By now you’re probably aware that the word “black” is inextricably tied to a wide range of cultural and political issues, from Black Lives Matter to slavery and black history.
But the word is often a dirty word in our community, one that many in our white, middle-class, urban enclaves choose to ignore.
And while many white, affluent people have made great strides in reclaiming the word and reclaiming its meaning over the past few decades, there are still too many black writers who are silenced by the same cultural assumptions that plague white people.
Here are nine books that will teach you to embrace black literature and make it a better place.1.
The Black Woman by Nneka JenkinsThis is one of the few books that explores black women’s sexuality and sexuality politics in the modern world.
Jenkins writes about Nnekea, a Black American woman who became an activist for black women, and the struggles she endured as a Black woman in the 1970s and 1980s.
The book is a personal account of Nnekee’s life, and her relationship with her sexuality.
Jenkins also addresses issues of racism in the Black community and the role of women in the movement.
The narrator of the book is Nneko, who describes how her family is in the shadow of a white man’s wealth and power.2.
The Vagina Monologues by Noreen OgboguNoreen is an author of the New York Times best-seller “The Vagina Monkey” and a member of the National Center for Women and Girls.
The author of “The Nanny: The Untold Story of the Birth of the Female Body” and “The Sex Life of My Uncle: A Mother’s Diary,” Norene has also written about her experiences as a woman in a White woman’s world.
Norees memoir is also a collection of essays and a series of poems about her personal experiences of being a Black Woman in the U.S. Today, Noreena is known for writing a series called “A Mother’s Daughter” that includes her daughter, Mavis, who is now a writer.3.
The Wretched by Jodelle FerlandThis memoir by Jody Ferland was published by Farrar, Straus and Giroux in 2016 and is the most comprehensive work of writing about Black women in America.
The narrative of Jodelelle is an intimate portrait of the Black Woman, and its impact on Black women and their lives.
Jodelles story begins as a White student in the 1960s who is accused of stealing from a White classmate.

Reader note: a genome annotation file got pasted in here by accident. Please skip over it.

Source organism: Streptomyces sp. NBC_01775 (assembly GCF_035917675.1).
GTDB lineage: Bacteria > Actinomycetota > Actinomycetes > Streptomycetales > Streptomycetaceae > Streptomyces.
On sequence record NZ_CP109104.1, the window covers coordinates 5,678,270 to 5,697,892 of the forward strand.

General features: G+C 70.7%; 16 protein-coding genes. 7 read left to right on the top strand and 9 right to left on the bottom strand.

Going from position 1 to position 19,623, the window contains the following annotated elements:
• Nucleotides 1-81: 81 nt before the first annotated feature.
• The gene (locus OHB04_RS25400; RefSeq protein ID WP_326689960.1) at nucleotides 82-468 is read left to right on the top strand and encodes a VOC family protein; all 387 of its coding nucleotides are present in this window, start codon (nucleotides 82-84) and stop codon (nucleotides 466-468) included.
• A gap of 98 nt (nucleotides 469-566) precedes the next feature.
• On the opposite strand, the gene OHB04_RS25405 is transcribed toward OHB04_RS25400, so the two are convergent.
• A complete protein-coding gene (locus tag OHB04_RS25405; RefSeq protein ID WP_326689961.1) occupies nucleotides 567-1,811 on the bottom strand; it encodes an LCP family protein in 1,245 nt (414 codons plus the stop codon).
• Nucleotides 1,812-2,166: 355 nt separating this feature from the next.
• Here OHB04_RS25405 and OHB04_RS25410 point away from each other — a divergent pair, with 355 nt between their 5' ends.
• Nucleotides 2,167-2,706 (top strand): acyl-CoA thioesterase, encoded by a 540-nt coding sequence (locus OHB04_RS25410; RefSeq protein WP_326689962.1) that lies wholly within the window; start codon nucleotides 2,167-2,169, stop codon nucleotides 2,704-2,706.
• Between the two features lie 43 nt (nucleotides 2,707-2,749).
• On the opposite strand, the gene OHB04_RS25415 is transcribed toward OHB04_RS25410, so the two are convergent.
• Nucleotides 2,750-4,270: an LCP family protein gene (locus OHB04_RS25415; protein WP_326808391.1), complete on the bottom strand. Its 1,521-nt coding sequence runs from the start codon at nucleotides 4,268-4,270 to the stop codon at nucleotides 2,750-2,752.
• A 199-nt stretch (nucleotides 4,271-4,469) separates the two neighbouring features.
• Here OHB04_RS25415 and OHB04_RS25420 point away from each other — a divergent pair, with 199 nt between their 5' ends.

She is expelled from the University of Alabama, where she is forced to move in with her Auntie Jodela.
Jody’s experience as a young woman is often the focus of the novel.
Her father, who works as a coal miner, offers Jodella a job in the coal mines, but Jodels mother, who had fled her father for the North, warns her not to get too close to the coal mine because it could be a trap for her father.
She eventually moves to a boarding house and eventually moves into the Black family.
Jodi is an articulate and gifted writer whose story and the story of her Aunties struggles is central to the book.4.
The Nanny by Niekea JenkinsThe Black Woman is a memoir about Nieka, a young Black woman who grew up in an upper-middle-class white suburb in rural Mississippi.
Her life has been a struggle of self-acceptance and survival.
Niekas life is not always easy.
Her mother is a violent and abusive woman, and she has been separated from her father since the age of five.
Nnieka is a tomboy at home, but she struggles to fit in at school and her peers dismiss her.
She struggles with depression and anger.
Nnakea’s life as a person is not what it should be.
Her story is one that is rarely told in the book because it is not a story that is told well, and often times not for lack of interest.5.
The First Word: The Life of Annette Davis by Patricia JonesThis book is not your typical memoir.
Instead, it is a story about an artist, who was an immigrant to the United States.
In a time when many artists and writers were fleeing their homes, the artist lived her life in her own country and became an American.
This story of an immigrant’s journey is told through an artist’s eyes.
Her parents were murdered and her mother is the only child.
The story of Anette Davis is a moving story of the lives of immigrants and refugees in the United State.
Annette is a Black lesbian, immigrant, and a Black artist, writer, and activist.
Her work is so influential, and so influential that she has since been honored by the Pulitzer Prize for fiction and is one the few Black women who have